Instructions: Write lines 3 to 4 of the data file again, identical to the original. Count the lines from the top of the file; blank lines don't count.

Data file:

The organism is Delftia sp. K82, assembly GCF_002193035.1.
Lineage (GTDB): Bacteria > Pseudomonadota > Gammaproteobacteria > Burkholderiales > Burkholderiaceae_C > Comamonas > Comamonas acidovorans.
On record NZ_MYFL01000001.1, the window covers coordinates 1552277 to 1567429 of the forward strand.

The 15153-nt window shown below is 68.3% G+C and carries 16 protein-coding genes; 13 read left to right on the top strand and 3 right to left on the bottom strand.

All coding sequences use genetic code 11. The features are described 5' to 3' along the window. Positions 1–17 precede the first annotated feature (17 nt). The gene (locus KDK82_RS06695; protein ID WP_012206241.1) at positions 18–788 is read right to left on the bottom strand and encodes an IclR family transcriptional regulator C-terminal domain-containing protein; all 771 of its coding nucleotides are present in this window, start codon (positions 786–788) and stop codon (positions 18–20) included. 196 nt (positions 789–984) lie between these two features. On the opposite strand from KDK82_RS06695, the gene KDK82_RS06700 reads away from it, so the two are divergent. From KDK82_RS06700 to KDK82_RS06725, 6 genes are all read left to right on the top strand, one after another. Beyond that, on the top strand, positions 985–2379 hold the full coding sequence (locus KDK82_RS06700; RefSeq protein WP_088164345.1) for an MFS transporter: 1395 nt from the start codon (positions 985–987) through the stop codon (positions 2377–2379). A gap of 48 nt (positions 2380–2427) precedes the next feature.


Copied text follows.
On record NZ_MYFL01000001.1, the window covers coordinates 1552277 to 1567429 of the forward strand.

The 15153-nt window shown below is 68.3% G+C and carries 16 protein-coding genes; 13 read left to right on the top strand and 3 right to left on the bottom strand.